Synthetic Lift-off Polymer beneath Layer-by-Layer Films for Surface-Mediated Drug Delivery

TitleSynthetic Lift-off Polymer beneath Layer-by-Layer Films for Surface-Mediated Drug Delivery
Publication TypeJournal Article
Year of Publication2017
AuthorsHe, Y, Li, J, Turvey, ME, Funkenbusch, MLT, Hong, C, Uppu, DSSM, He, H, Irvine, DJ, Hammond, PT
JournalAcs Macro Letters
Volume6
Issue11
Pagination1320 - 1324
Date Published2017/11//
ISBN Number2161-1653
Keywordsdna, messenger-rna delivery, microneedles, Nanoparticles, perspectives, polyelectrolyte multilayers, protein, release, therapy, transfer radical polymerization
Abstract

A broad range of biomaterials coatings and thin film drug delivery systems require a strategy for the immobilization, retention, and release of coatings from surfaces such as patches, inserts, and microneedles under physiological conditions. Here we report a polymer designed to provide a dynamic surface, one that first functions as a platform for electrostatic thin film assembly and releases the film once in an in vivo environment. Atom transfer radical polymerization (ATRP) was used to synthesize this polymer poly(o-nitrobenzyl-methacrylate-co-hydroxyethyl-methacrylate-co-poly(ethylene-glycol)-methacrylate) (PNHP), embedded beneath multilayered polyelectrolyte films. Such a base layer is designed to photochemically pattern negative charge onto a solid substrate, assist deposition of smooth layer-by-layer (LbL) polyelectrolyte in mildly acidic buffers and rapidly dissolve at physiological pH, thus lifting off the LbL films. To explore potential uses in the biomedical field, a lysozyme (Lys)/poly(acrylic acid) (PAA) multilayer film was developed on PNHP-coated silicon wafers to construct prototype antimicrobial shunts. Film thickness was shown to grow exponentially with increasing deposition cycles, and effective drug loading and in vitro release was confirmed by the dose-dependent inhibition of Escherichia coli (E. coli) growth. The efficacy of this approach is further demonstrated in LbL-coated microscale needle arrays ultimately of interest for vaccine applications. Using PNHP as a photoresist, LbL films were confined to the tips of the microneedles, which circumvented drug waste at the patch base. Subsequent confocal images confirmed rapid LbL film implantation of PNHP at microneedle penetration sites on mouse skin. Furthermore, in human skin biopsies, we achieved efficient immune activation demonstrated by a rapid uptake of vaccine adjuvant from microneedle-delivered PNHP LbL film in up to 37% of antigen-presenting cells (APC), providing an unprecedented LbL microneedle platform for human vaccination.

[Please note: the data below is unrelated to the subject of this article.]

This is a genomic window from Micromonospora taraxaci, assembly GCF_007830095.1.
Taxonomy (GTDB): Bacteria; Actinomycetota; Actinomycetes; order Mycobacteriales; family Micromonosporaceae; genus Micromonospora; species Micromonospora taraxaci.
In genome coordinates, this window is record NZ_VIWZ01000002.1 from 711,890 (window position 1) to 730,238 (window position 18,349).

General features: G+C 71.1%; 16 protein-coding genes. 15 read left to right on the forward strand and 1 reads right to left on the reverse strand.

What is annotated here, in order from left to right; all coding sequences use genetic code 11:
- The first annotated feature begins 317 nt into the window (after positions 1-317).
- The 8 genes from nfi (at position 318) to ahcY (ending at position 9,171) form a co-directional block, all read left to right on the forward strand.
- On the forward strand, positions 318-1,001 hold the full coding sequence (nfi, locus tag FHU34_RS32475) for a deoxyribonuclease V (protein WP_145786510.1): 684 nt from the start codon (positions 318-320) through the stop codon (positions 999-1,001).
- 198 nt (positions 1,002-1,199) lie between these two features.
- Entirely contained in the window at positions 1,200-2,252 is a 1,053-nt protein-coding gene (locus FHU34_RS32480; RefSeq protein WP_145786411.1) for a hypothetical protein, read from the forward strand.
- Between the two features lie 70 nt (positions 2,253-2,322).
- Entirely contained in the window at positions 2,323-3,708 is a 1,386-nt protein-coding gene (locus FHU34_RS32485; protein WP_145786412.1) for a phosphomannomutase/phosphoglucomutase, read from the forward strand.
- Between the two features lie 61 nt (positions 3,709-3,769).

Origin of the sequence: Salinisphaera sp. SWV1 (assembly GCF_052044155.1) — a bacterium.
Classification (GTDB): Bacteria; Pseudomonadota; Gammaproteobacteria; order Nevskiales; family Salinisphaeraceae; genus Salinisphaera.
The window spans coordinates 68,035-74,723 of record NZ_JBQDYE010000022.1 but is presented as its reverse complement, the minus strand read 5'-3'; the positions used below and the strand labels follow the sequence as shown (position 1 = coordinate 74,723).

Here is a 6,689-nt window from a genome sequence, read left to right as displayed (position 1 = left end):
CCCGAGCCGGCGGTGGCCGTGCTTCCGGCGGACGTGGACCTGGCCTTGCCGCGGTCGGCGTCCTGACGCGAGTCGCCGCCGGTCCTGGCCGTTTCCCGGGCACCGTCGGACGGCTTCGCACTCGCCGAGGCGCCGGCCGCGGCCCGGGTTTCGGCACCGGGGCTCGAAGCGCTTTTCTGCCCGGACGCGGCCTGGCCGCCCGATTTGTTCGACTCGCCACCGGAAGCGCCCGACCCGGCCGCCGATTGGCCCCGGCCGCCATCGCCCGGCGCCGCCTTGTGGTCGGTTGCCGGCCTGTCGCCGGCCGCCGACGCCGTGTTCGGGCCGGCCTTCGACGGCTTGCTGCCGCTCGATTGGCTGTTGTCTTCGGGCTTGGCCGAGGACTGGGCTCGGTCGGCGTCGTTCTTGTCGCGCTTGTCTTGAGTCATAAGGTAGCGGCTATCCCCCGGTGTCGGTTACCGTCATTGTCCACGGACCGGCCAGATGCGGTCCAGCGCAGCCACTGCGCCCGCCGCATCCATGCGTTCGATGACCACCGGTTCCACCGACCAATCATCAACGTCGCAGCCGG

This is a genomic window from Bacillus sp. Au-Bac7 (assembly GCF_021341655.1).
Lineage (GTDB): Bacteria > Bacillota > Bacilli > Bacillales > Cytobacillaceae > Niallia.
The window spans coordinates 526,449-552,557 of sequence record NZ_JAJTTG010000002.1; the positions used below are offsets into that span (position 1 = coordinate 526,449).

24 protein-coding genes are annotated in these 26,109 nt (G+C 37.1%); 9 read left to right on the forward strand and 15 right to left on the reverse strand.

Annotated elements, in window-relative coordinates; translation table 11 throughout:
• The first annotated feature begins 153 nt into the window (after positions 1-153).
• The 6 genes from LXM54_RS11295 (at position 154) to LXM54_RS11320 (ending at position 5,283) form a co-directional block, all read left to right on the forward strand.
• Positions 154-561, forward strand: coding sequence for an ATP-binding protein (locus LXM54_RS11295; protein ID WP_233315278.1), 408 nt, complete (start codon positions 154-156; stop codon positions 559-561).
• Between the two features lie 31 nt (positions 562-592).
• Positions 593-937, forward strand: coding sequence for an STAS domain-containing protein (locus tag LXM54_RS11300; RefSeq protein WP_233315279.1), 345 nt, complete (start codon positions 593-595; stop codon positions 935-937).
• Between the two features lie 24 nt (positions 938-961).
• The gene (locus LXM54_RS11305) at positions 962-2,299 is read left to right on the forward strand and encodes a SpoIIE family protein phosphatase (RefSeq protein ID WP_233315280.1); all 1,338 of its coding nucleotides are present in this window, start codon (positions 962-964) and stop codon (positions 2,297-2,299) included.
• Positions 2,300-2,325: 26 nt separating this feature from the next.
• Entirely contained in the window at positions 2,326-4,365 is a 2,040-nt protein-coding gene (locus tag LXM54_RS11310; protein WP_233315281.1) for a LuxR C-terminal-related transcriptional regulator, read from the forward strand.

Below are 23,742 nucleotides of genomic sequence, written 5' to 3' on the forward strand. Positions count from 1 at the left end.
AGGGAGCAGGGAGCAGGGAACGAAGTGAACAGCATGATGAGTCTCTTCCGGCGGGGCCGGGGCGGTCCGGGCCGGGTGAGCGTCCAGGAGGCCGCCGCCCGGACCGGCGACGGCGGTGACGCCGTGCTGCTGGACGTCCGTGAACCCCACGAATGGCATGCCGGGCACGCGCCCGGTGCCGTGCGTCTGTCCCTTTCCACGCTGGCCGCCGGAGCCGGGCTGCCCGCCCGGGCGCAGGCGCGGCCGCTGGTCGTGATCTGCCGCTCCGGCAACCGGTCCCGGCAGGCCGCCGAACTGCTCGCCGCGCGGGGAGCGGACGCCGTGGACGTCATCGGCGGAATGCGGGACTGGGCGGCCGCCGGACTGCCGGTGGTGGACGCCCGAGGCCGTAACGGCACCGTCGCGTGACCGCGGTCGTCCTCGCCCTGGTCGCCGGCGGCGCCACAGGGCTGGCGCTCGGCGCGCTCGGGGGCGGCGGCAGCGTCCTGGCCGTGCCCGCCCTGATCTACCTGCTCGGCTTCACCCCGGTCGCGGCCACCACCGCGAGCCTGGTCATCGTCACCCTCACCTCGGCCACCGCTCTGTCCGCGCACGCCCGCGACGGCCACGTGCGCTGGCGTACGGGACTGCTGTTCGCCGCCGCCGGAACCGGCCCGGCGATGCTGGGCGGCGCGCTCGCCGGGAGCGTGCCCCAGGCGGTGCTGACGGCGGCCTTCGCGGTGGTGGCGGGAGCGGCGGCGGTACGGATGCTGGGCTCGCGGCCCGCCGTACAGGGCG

Short TitleACS Macro Lett.